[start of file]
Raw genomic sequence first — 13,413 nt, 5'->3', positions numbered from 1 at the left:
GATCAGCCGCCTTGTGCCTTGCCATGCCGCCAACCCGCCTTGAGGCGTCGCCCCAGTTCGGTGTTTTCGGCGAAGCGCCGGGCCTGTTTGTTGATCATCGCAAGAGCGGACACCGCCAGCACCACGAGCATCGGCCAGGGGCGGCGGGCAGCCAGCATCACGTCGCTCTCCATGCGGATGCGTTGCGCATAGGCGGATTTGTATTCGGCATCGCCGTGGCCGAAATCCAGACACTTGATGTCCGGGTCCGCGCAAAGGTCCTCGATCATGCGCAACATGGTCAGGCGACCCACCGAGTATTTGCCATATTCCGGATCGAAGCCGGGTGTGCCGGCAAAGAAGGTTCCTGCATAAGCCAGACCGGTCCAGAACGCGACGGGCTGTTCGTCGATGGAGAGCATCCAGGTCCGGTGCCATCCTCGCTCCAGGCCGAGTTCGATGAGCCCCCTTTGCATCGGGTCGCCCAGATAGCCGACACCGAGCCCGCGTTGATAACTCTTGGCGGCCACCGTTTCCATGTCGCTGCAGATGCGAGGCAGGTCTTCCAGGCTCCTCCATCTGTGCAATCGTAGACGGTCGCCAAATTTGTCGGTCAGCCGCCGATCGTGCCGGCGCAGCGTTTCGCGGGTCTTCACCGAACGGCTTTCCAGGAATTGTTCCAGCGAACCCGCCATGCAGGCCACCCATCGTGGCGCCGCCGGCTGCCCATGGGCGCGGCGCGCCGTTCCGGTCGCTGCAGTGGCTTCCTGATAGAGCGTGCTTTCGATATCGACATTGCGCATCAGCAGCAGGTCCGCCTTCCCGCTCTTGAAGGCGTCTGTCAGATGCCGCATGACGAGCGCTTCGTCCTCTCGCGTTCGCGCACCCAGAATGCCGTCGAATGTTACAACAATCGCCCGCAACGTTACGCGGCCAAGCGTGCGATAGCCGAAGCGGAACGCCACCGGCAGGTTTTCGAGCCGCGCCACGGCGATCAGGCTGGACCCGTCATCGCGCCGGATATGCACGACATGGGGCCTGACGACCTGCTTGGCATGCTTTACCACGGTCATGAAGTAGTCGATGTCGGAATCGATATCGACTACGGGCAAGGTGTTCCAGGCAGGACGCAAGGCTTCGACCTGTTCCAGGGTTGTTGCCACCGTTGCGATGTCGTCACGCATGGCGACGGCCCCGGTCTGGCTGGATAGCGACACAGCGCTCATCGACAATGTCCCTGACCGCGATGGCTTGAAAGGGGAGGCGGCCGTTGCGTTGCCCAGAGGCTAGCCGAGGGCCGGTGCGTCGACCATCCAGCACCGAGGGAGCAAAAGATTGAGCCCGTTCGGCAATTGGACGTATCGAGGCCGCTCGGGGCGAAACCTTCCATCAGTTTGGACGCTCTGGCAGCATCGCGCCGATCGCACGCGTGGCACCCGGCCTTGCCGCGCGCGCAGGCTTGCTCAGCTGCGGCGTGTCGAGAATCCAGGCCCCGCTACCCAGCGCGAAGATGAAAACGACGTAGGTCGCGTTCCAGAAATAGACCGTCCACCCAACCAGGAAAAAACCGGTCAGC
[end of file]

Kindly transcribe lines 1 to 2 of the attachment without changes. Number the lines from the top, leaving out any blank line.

Raw genomic sequence first — 13,413 nt, 5'->3', positions numbered from 1 at the left:
GATCAGCCGCCTTGTGCCTTGCCATGCCGCCAACCCGCCTTGAGGCGTCGCCCCAGTTCGGTGTTTTCGGCGAAGCGCCGGGCCTGTTTGTTGATCATCGCAAGAGCGGACACCGCCAGCACCACGAGCATCGGCCAGGGGCGGCGGGCAGCCAGCATCACGTCGCTCTCCATGCGGATGCGTTGCGCATAGGCGGATTTGTATTCGGCATCGCCGTGGCCGAAATCCAGACACTTGATGTCCGGGTCCGCGCAAAGGTCCTCGATCATGCGCAACATGGTCAGGCGACCCACCGAGTATTTGCCATATTCCGGATCGAAGCCGGGTGTGCCGGCAAAGAAGGTTCCTGCATAAGCCAGACCGGTCCAGAACGCGACGGGCTGTTCGTCGATGGAGAGCATCCAGGTCCGGTGCCATCCTCGCTCCAGGCCGAGTTCGATGAGCCCCCTTTGCATCGGGTCGCCCAGATAGCCGACACCGAGCCCGCGTTGATAACTCTTGGCGGCCACCGTTTCCATGTCGCTGCAGATGCGAGGCAGGTCTTCCAGGCTCCTCCATCTGTGCAATCGTAGACGGTCGCCAAATTTGTCGGTCAGCCGCCGATCGTGCCGGCGCAGCGTTTCGCGGGTCTTCACCGAACGGCTTTCCAGGAATTGTTCCAGCGAACCCGCCATGCAGGCCACCCATCGTGGCGCCGCCGGCTGCCCATGGGCGCGGCGCGCCGTTCCGGTCGCTGCAGTGGCTTCCTGATAGAGCGTGCTTTCGATATCGACATTGCGCATCAGCAGCAGGTCCGCCTTCCCGCTCTTGAAGGCGTCTGTCAGATGCCGCATGACGAGCGCTTCGTCCTCTCGCGTTCGCGCACCCAGAATGCCGTCGAATGTTACAACAATCGCCCGCAACGTTACGCGGCCAAGCGTGCGATAGCCGAAGCGGAACGCCACCGGCAGGTTTTCGAGCCGCGCCACGGCGATCAGGCTGGACCCGTCATCGCGCCGGATATGCACGACATGGGGCCTGACGACCTGCTTGGCATGCTTTACCACGGTCATGAAGTAGTCGATGTCGGAATCGATATCGACTACGGGCAAGGTGTTCCAGGCAGGACGCAAGGCTTCGACCTGTTCCAGGGTTGTTGCCACCGTTGCGATGTCGTCACGCATGGCGACGGCCCCGGTCTGGCTGGATAGCGACACAGCGCTCATCGACAATGTCCCTGACCGCGATGGCTTGAAAGGGGAGGCGGCCGTTGCGTTGCCCAGAGGCTAGCCGAGGGCCGGTGCGTCGACCATCCAGCACCGAGGGAGCAAAAGATTGAGCCCGTTCGGCAATTGGACGTATCGAGGCCGCTCGGGGCGAAACCTTCCATCAGTTTGGACGCTCTGGCAGCATCGCGCCGATCGCACGCGTGGCACCCGGCCTTGCCGCGCGCGCAGGCTTGCTCAGCTGCGGCGTGTCGAGAATCCAGGCCCCGCTACCCAGCGCGAAGATGAAAACGACGTAGGTCGCGTTCCAGAAATAGACCGTCCACCCAACCAGGAAAAAACCGGTCAGC